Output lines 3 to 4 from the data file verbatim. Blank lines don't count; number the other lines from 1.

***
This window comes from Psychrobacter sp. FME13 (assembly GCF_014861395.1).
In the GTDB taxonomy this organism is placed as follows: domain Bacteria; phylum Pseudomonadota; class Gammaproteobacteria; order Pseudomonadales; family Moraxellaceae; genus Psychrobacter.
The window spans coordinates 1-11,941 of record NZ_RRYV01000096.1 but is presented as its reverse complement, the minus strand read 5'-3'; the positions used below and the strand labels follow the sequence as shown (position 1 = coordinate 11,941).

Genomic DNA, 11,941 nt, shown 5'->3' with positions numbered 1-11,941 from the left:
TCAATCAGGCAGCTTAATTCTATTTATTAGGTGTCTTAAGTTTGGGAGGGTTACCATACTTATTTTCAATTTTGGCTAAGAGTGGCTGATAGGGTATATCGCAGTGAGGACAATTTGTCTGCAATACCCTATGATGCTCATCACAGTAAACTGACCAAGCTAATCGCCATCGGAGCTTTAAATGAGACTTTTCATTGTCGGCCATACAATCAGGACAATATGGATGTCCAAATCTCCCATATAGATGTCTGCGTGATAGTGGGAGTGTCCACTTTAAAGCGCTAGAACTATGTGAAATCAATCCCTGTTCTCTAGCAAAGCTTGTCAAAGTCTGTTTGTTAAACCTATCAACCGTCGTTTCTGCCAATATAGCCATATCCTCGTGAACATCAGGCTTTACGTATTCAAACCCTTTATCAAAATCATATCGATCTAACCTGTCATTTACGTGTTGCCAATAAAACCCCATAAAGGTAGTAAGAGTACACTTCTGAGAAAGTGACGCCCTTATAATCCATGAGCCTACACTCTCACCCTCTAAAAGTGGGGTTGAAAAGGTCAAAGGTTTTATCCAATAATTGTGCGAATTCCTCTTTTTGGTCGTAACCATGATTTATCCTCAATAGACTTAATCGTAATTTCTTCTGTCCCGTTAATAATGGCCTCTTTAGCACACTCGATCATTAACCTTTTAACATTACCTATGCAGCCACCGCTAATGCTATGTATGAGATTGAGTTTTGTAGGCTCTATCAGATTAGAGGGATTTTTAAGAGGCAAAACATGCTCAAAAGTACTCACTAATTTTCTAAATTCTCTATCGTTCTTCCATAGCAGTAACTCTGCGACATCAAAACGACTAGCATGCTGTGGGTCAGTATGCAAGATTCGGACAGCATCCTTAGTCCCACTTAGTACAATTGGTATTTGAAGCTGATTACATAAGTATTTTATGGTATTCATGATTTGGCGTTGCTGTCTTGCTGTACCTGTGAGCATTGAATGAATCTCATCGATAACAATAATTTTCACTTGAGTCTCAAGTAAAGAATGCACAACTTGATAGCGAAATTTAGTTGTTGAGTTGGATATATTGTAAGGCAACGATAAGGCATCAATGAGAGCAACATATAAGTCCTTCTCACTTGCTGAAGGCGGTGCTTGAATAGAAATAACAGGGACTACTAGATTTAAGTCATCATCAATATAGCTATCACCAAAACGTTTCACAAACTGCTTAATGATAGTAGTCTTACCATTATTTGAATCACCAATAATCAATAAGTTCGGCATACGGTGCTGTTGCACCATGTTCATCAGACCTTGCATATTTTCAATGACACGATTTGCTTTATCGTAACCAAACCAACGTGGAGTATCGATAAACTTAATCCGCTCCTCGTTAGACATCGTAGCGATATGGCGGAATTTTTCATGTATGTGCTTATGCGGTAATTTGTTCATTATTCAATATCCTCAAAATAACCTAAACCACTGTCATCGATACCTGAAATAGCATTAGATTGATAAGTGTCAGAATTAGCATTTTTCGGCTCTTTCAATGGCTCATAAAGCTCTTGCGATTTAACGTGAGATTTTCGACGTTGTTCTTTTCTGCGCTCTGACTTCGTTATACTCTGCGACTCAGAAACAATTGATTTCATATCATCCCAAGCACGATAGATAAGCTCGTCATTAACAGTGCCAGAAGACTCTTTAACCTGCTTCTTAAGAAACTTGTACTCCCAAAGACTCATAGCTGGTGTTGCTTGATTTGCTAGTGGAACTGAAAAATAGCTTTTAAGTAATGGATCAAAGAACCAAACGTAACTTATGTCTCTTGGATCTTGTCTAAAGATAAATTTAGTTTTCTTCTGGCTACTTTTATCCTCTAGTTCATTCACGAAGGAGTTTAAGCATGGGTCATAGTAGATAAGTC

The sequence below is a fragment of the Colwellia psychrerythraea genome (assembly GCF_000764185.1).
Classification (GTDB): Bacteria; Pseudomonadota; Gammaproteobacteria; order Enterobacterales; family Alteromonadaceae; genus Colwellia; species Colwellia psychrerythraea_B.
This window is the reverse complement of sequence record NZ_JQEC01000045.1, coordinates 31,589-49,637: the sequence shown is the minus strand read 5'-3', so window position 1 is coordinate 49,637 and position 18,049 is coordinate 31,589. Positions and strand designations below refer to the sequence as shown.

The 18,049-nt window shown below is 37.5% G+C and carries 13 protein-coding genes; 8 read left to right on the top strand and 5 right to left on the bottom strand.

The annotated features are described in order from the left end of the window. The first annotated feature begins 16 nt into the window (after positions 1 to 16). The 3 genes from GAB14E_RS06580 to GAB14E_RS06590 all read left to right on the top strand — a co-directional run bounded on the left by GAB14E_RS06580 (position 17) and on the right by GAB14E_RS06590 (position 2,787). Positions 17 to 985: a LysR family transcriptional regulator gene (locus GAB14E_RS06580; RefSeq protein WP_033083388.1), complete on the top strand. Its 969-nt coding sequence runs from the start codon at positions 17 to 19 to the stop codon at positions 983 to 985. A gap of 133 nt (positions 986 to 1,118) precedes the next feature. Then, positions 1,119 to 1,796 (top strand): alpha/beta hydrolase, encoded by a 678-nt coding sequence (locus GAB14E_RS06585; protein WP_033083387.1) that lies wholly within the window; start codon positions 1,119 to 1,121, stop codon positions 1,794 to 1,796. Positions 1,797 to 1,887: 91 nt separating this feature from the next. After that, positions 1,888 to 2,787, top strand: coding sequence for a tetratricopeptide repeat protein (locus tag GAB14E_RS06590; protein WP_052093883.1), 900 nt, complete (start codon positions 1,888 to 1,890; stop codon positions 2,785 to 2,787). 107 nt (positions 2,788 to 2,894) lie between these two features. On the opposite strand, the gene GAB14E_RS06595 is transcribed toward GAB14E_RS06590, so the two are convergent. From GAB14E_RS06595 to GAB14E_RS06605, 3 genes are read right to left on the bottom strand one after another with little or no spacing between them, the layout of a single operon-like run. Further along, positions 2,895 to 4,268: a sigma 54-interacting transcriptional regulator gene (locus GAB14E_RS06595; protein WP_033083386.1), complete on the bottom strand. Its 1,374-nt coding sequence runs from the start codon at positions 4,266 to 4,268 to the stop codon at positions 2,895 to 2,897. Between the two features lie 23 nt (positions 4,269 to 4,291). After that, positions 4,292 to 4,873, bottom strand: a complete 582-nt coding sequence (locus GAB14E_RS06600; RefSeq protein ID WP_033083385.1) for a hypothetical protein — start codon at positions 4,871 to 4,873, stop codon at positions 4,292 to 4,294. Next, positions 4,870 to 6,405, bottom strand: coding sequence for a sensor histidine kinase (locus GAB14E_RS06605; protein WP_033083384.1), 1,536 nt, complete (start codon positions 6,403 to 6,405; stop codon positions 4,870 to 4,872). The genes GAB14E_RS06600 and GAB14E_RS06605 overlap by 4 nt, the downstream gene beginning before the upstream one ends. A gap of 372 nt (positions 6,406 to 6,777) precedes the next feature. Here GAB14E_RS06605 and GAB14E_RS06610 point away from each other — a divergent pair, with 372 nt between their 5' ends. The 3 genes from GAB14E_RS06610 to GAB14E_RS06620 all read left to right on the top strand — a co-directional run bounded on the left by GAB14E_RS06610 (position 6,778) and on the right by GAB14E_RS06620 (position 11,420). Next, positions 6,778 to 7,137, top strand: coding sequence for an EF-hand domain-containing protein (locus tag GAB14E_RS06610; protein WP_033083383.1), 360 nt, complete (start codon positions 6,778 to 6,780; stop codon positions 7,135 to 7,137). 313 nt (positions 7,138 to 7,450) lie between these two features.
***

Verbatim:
The window spans coordinates 1-11,941 of record NZ_RRYV01000096.1 but is presented as its reverse complement, the minus strand read 5'-3'; the positions used below and the strand labels follow the sequence as shown (position 1 = coordinate 11,941).

Genomic DNA, 11,941 nt, shown 5'->3' with positions numbered 1-11,941 from the left: